In executing The Red Cliff as a piece of calligraphy, Charles Chu is not only referring to an outlook on life but also consciously comparing his own calligraphic approach to that of Su Shi. Su Shi is remembered as a calligrapher of monumental importance as well as a great poet. Some quotes of Su Shi's sound as if they could have been spoken by Charles Chu himself. For instance Su Shi states, “Though I have not studied calligraphy, I excel at it” (Nakata, p.132), and continues, “My calligraphy follows my feelings. I have no techniques” (Nakata, p. 186).  Whether talking about Charles Chu or Su Shi, this does not mean that they do not study calligraphy, rather it is a reflection of their shared belief that calligraphic beauty does not rest merely in technique, but is something achieved when one truly tries to express one's humanity. And this is exactly what Charles Chu means when he says that he just likes to practice.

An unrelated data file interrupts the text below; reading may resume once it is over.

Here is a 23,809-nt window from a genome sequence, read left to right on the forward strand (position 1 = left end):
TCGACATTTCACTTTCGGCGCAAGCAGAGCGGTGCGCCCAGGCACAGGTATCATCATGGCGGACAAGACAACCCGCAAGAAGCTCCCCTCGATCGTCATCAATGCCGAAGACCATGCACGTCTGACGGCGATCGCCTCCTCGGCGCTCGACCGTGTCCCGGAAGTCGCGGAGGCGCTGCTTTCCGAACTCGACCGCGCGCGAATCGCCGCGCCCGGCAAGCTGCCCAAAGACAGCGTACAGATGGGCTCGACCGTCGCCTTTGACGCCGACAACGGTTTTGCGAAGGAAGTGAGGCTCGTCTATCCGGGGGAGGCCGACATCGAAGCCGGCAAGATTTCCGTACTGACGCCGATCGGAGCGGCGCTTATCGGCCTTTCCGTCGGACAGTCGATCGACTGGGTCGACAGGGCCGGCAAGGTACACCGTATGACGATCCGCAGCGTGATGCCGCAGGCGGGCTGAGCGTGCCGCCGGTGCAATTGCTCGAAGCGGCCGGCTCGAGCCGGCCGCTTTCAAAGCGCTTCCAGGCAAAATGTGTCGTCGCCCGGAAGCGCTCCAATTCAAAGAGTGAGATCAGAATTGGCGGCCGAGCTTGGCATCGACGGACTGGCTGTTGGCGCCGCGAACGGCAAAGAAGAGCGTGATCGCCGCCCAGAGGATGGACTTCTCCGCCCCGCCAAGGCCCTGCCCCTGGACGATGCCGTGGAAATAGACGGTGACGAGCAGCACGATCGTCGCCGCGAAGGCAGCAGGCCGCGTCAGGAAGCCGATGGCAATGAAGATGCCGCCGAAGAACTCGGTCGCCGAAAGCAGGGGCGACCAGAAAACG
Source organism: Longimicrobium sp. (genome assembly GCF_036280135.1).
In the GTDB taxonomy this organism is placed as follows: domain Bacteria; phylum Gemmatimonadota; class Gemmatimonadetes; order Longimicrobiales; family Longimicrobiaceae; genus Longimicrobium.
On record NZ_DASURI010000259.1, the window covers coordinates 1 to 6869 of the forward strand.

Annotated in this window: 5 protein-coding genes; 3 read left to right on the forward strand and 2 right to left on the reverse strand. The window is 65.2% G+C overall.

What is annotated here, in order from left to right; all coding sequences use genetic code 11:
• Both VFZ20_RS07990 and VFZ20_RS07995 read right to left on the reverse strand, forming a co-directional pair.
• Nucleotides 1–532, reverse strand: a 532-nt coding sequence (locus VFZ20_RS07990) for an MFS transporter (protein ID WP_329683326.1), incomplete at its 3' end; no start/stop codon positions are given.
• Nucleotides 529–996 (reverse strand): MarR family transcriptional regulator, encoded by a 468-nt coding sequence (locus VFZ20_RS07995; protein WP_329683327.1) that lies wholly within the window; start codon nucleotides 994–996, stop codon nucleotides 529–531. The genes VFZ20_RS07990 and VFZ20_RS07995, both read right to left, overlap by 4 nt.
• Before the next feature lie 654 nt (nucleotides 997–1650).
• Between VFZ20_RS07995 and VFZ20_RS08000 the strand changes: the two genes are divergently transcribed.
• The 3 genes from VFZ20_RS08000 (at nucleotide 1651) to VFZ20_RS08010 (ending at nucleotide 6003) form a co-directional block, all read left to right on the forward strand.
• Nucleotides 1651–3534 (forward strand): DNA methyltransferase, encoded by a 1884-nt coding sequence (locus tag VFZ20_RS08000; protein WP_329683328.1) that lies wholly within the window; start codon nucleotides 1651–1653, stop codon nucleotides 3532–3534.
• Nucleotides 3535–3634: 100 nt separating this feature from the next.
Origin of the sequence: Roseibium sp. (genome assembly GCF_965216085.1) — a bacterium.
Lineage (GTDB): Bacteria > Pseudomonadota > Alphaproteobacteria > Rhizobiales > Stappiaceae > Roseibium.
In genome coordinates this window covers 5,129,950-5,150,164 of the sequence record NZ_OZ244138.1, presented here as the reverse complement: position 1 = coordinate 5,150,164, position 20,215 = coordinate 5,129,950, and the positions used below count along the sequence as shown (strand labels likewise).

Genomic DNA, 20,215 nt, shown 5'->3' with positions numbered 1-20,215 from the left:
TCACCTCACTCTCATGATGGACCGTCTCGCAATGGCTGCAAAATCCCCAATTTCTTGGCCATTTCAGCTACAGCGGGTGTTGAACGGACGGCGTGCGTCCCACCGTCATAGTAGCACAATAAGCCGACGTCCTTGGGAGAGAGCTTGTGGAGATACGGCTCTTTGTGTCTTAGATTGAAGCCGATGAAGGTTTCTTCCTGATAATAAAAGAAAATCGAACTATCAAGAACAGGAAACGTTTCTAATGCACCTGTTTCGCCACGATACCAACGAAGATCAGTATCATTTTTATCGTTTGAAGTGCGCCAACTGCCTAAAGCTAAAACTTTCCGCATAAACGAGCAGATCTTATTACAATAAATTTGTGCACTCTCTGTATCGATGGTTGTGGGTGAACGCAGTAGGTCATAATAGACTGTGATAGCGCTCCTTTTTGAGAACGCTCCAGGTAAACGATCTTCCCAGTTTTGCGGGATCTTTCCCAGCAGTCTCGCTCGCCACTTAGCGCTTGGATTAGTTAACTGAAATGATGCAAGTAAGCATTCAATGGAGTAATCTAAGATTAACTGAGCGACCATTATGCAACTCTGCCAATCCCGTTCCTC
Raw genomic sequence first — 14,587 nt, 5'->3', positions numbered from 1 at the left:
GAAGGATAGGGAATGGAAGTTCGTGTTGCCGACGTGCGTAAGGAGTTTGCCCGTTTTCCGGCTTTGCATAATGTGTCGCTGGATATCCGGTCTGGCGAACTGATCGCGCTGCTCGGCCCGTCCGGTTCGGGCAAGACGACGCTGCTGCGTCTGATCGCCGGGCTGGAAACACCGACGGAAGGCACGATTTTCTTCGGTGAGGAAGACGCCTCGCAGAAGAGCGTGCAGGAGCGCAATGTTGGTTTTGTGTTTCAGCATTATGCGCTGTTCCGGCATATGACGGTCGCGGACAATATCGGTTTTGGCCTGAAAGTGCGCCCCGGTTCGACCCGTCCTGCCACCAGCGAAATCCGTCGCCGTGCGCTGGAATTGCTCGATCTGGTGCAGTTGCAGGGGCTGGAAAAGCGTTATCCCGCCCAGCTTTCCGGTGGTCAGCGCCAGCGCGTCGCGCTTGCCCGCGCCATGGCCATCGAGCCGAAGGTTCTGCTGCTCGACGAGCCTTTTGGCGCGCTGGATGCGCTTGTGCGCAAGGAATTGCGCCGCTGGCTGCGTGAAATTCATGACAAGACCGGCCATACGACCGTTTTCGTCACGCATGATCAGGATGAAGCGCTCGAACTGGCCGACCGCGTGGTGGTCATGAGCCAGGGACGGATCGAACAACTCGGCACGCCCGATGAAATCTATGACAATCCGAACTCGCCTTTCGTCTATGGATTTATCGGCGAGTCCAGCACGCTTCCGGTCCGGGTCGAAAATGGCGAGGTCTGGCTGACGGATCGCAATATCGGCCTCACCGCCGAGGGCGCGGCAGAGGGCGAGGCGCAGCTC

The third use of the past is the most subtle, lying as it does in the formal sphere; and it can be detected in a calligrapher's adaptation of specific scripts and individual styles from within the calligraphic tradition.[3] This process is complex. The art historian Ch'en Chih-Mai states that within the calligraphic tradition, “all innovations... have been based on an appeal to a perfected state assumed to have been achieved by the old masters” (Ch'en 1966, p. 145), that is, individual creativity has always been a process where old and tried forms are assimilated and transformed into something which enriches and energizes them. The artists represented in this exhibition have all studied the work of countless calligraphers, and the artistic coherence of the tradition often makes it difficult to determine whether a calligrapher has studied directly from a particular source, or through the intermediary of another calligrapher's study of that source. Additionally, formal similarities, which at first appear to bespeak of direct influence, are often shown through further research to be the result of independent developments. Although it requires patience, tracing the historical antecedents of any one calligrapher is rewarding, for it sheds much light on the creative process, and at a more encompassing scale serves to reveal larger trends in the transmission of calligraphic forms.  In order to understand the more subtle, formal aspect of the calligraphers' use of the past, we must first pause to review some important developments in the history of the classical calligraphic tradition, and in particular, to take stock of the major upheavals that marked the history of calligraphy during the Qing dynasty.